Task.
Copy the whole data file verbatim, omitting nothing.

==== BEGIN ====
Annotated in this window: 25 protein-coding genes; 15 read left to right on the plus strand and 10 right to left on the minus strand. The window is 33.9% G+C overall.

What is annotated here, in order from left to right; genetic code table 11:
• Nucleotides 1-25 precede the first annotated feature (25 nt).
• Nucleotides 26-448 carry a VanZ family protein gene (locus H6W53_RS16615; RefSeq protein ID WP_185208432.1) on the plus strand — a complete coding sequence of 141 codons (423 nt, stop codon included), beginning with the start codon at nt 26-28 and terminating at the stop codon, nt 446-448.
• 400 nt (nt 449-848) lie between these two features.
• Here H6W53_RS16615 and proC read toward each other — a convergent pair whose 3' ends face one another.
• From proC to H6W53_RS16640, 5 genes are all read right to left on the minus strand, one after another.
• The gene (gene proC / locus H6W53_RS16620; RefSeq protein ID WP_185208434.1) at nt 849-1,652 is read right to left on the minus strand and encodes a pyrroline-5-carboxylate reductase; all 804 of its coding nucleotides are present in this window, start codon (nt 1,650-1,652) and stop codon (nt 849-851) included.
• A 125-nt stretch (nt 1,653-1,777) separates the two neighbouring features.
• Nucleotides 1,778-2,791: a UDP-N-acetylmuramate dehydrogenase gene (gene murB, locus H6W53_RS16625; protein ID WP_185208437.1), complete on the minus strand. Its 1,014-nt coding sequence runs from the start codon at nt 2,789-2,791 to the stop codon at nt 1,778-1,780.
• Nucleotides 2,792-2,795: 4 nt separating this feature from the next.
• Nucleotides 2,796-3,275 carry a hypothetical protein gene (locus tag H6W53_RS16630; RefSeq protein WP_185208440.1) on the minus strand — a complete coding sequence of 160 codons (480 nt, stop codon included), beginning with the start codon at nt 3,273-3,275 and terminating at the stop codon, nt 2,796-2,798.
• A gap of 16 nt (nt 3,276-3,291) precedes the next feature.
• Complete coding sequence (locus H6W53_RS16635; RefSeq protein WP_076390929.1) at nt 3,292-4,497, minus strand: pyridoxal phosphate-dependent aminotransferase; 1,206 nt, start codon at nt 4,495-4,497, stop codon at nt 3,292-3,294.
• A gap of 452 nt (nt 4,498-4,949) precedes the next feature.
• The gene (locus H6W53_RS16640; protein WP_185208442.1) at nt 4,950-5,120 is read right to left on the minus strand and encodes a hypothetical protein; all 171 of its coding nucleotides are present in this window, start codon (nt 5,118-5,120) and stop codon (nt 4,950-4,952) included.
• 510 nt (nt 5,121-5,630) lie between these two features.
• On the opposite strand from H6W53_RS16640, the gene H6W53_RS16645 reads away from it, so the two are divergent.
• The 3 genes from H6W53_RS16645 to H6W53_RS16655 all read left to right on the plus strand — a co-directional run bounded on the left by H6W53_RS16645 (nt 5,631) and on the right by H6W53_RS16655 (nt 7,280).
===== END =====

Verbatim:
Annotated in this window: 25 protein-coding genes; 15 read left to right on the plus strand and 10 right to left on the minus strand. The window is 33.9% G+C overall.

What is annotated here, in order from left to right; genetic code table 11:
• Nucleotides 1-25 precede the first annotated feature (25 nt).
• Nucleotides 26-448 carry a VanZ family protein gene (locus H6W53_RS16615; RefSeq protein ID WP_185208432.1) on the plus strand — a complete coding sequence of 141 codons (423 nt, stop codon included), beginning with the start codon at nt 26-28 and terminating at the stop codon, nt 446-448.
• 400 nt (nt 449-848) lie between these two features.
• Here H6W53_RS16615 and proC read toward each other — a convergent pair whose 3' ends face one another.
• From proC to H6W53_RS16640, 5 genes are all read right to left on the minus strand, one after another.
• The gene (gene proC / locus H6W53_RS16620; RefSeq protein ID WP_185208434.1) at nt 849-1,652 is read right to left on the minus strand and encodes a pyrroline-5-carboxylate reductase; all 804 of its coding nucleotides are present in this window, start codon (nt 1,650-1,652) and stop codon (nt 849-851) included.
• A 125-nt stretch (nt 1,653-1,777) separates the two neighbouring features.
• Nucleotides 1,778-2,791: a UDP-N-acetylmuramate dehydrogenase gene (gene murB, locus H6W53_RS16625; protein ID WP_185208437.1), complete on the minus strand. Its 1,014-nt coding sequence runs from the start codon at nt 2,789-2,791 to the stop codon at nt 1,778-1,780.
• Nucleotides 2,792-2,795: 4 nt separating this feature from the next.
• Nucleotides 2,796-3,275 carry a hypothetical protein gene (locus tag H6W53_RS16630; RefSeq protein WP_185208440.1) on the minus strand — a complete coding sequence of 160 codons (480 nt, stop codon included), beginning with the start codon at nt 3,273-3,275 and terminating at the stop codon, nt 2,796-2,798.
• A gap of 16 nt (nt 3,276-3,291) precedes the next feature.
• Complete coding sequence (locus H6W53_RS16635; RefSeq protein WP_076390929.1) at nt 3,292-4,497, minus strand: pyridoxal phosphate-dependent aminotransferase; 1,206 nt, start codon at nt 4,495-4,497, stop codon at nt 3,292-3,294.
• A gap of 452 nt (nt 4,498-4,949) precedes the next feature.
• The gene (locus H6W53_RS16640; protein WP_185208442.1) at nt 4,950-5,120 is read right to left on the minus strand and encodes a hypothetical protein; all 171 of its coding nucleotides are present in this window, start codon (nt 5,118-5,120) and stop codon (nt 4,950-4,952) included.
• 510 nt (nt 5,121-5,630) lie between these two features.
• On the opposite strand from H6W53_RS16640, the gene H6W53_RS16645 reads away from it, so the two are divergent.
• The 3 genes from H6W53_RS16645 to H6W53_RS16655 all read left to right on the plus strand — a co-directional run bounded on the left by H6W53_RS16645 (nt 5,631) and on the right by H6W53_RS16655 (nt 7,280).